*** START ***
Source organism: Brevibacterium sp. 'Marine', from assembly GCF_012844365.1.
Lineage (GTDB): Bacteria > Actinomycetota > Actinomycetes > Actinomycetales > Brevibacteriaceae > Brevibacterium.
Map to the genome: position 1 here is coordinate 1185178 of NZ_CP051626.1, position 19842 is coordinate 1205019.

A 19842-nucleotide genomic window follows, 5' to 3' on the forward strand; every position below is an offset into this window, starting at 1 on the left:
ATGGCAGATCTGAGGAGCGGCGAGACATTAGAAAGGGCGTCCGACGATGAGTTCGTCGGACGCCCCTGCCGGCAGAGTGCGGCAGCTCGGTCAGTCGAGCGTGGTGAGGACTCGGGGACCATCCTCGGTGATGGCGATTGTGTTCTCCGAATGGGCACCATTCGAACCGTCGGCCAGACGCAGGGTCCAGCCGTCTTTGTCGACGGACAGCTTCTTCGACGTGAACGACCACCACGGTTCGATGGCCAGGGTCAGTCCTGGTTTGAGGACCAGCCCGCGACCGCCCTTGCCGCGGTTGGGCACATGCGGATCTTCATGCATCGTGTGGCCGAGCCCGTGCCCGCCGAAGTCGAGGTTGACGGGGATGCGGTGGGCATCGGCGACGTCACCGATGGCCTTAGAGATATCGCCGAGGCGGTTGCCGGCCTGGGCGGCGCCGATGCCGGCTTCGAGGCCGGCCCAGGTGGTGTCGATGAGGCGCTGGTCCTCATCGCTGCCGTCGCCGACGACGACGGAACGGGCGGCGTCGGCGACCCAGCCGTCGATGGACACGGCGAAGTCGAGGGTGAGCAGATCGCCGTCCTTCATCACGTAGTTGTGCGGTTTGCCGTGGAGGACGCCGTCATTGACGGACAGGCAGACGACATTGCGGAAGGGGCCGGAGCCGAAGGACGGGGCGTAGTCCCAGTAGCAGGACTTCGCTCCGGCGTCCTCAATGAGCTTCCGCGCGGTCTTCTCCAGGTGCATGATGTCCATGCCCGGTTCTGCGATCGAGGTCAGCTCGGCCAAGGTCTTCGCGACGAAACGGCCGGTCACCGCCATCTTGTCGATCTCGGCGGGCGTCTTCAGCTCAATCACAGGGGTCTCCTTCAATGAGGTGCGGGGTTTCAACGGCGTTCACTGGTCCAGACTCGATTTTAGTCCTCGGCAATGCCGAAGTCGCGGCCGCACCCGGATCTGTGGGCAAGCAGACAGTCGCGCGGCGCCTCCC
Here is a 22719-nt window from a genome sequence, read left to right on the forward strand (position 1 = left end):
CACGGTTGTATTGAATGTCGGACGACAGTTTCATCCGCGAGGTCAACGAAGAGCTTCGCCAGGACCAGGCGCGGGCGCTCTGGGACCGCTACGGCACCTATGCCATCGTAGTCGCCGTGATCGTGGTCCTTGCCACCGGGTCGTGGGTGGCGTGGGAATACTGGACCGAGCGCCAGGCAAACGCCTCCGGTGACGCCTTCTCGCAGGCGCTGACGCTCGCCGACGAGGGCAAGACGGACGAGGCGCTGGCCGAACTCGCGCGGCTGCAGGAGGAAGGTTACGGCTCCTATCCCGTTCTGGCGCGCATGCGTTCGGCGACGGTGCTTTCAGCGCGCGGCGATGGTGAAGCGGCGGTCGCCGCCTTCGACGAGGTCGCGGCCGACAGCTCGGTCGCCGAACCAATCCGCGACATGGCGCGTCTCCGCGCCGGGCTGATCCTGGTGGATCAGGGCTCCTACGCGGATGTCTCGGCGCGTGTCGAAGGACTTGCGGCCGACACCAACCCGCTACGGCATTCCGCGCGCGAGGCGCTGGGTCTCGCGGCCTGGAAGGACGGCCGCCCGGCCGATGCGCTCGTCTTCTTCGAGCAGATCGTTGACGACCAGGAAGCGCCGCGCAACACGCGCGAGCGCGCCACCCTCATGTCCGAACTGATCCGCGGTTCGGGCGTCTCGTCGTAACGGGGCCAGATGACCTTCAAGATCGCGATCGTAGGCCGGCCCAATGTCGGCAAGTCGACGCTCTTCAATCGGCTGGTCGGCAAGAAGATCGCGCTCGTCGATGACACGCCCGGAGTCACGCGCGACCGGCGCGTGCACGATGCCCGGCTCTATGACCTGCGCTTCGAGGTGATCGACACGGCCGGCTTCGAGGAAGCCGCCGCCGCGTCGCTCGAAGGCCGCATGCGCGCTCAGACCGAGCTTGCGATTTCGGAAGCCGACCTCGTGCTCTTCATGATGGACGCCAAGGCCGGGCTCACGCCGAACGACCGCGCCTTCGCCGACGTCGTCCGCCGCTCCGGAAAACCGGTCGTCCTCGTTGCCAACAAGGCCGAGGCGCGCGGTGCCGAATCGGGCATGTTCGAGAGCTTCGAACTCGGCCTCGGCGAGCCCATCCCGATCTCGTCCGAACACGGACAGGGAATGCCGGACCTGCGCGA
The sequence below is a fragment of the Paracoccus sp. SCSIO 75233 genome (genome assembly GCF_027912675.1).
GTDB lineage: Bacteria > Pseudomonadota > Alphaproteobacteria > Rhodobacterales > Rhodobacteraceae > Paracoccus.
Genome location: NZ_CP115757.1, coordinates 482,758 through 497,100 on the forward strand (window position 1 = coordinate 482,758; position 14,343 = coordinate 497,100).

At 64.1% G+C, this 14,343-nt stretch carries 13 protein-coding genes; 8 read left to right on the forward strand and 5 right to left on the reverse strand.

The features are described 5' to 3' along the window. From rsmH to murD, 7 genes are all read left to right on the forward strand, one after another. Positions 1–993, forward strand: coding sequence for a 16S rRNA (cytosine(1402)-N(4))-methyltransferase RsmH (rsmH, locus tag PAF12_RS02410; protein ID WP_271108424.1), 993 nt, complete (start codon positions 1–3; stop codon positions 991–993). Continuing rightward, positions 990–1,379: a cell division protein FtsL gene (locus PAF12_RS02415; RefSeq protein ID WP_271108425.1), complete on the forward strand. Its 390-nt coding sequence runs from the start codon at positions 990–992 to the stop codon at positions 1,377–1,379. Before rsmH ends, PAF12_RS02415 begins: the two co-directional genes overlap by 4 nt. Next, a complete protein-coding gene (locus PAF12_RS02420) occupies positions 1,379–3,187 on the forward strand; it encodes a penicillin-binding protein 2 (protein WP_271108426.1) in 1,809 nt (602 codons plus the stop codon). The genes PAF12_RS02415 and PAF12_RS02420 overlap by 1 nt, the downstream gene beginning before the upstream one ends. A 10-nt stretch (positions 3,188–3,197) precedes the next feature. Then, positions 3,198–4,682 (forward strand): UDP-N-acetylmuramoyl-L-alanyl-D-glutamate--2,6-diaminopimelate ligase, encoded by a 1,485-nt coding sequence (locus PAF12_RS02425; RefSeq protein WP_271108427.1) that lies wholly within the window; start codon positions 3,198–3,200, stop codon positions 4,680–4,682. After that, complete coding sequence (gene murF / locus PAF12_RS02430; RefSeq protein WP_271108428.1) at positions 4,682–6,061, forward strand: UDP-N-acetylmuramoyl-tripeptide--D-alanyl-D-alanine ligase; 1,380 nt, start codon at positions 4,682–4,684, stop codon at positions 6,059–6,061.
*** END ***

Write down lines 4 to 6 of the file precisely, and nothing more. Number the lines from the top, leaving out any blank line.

A 19842-nucleotide genomic window follows, 5' to 3' on the forward strand; every position below is an offset into this window, starting at 1 on the left:
ATGGCAGATCTGAGGAGCGGCGAGACATTAGAAAGGGCGTCCGACGATGAGTTCGTCGGACGCCCCTGCCGGCAGAGTGCGGCAGCTCGGTCAGTCGAGCGTGGTGAGGACTCGGGGACCATCCTCGGTGATGGCGATTGTGTTCTCCGAATGGGCACCATTCGAACCGTCGGCCAGACGCAGGGTCCAGCCGTCTTTGTCGACGGACAGCTTCTTCGACGTGAACGACCACCACGGTTCGATGGCCAGGGTCAGTCCTGGTTTGAGGACCAGCCCGCGACCGCCCTTGCCGCGGTTGGGCACATGCGGATCTTCATGCATCGTGTGGCCGAGCCCGTGCCCGCCGAAGTCGAGGTTGACGGGGATGCGGTGGGCATCGGCGACGTCACCGATGGCCTTAGAGATATCGCCGAGGCGGTTGCCGGCCTGGGCGGCGCCGATGCCGGCTTCGAGGCCGGCCCAGGTGGTGTCGATGAGGCGCTGGTCCTCATCGCTGCCGTCGCCGACGACGACGGAACGGGCGGCGTCGGCGACCCAGCCGTCGATGGACACGGCGAAGTCGAGGGTGAGCAGATCGCCGTCCTTCATCACGTAGTTGTGCGGTTTGCCGTGGAGGACGCCGTCATTGACGGACAGGCAGACGACATTGCGGAAGGGGCCGGAGCCGAAGGACGGGGCGTAGTCCCAGTAGCAGGACTTCGCTCCGGCGTCCTCAATGAGCTTCCGCGCGGTCTTCTCCAGGTGCATGATGTCCATGCCCGGTTCTGCGATCGAGGTCAGCTCGGCCAAGGTCTTCGCGACGAAACGGCCGGTCACCGCCATCTTGTCGATCTCGGCGGGCGTCTTCAGCTCAATCACAGGGGTCTCCTTCAATGAGGTGCGGGGTTTCAACGGCGTTCACTGGTCCAGACTCGATTTTAGTCCTCGGCAATGCCGAAGTCGCGGCCGCACCCGGATCTGTGGGCAAGCAGACAGTCGCGCGGCGCCTCCC
Here is a 22719-nt window from a genome sequence, read left to right on the forward strand (position 1 = left end):